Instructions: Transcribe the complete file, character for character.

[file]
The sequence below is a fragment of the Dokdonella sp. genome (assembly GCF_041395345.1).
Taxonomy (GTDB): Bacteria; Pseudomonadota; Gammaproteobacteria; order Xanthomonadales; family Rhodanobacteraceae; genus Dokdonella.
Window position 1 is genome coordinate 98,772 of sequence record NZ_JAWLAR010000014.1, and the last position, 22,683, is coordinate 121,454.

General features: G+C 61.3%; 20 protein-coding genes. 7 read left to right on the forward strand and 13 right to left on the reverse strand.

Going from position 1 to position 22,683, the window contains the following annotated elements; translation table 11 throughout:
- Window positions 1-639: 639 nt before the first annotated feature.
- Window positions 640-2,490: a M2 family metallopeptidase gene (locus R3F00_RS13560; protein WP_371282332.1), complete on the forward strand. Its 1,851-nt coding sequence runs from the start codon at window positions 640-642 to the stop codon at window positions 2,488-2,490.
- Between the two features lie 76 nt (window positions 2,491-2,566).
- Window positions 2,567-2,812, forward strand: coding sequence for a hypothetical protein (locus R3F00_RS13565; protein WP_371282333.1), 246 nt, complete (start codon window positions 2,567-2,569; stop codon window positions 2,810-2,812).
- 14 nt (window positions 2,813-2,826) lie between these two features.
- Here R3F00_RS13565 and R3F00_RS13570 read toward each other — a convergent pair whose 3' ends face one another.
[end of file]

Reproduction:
The sequence below is a fragment of the Dokdonella sp. genome (assembly GCF_041395345.1).
Taxonomy (GTDB): Bacteria; Pseudomonadota; Gammaproteobacteria; order Xanthomonadales; family Rhodanobacteraceae; genus Dokdonella.
Window position 1 is genome coordinate 98,772 of sequence record NZ_JAWLAR010000014.1, and the last position, 22,683, is coordinate 121,454.

General features: G+C 61.3%; 20 protein-coding genes. 7 read left to right on the forward strand and 13 right to left on the reverse strand.

Going from position 1 to position 22,683, the window contains the following annotated elements; translation table 11 throughout:
- Window positions 1-639: 639 nt before the first annotated feature.
- Window positions 640-2,490: a M2 family metallopeptidase gene (locus R3F00_RS13560; protein WP_371282332.1), complete on the forward strand. Its 1,851-nt coding sequence runs from the start codon at window positions 640-642 to the stop codon at window positions 2,488-2,490.
- Between the two features lie 76 nt (window positions 2,491-2,566).
- Window positions 2,567-2,812, forward strand: coding sequence for a hypothetical protein (locus R3F00_RS13565; protein WP_371282333.1), 246 nt, complete (start codon window positions 2,567-2,569; stop codon window positions 2,810-2,812).
- 14 nt (window positions 2,813-2,826) lie between these two features.
- Here R3F00_RS13565 and R3F00_RS13570 read toward each other — a convergent pair whose 3' ends face one another.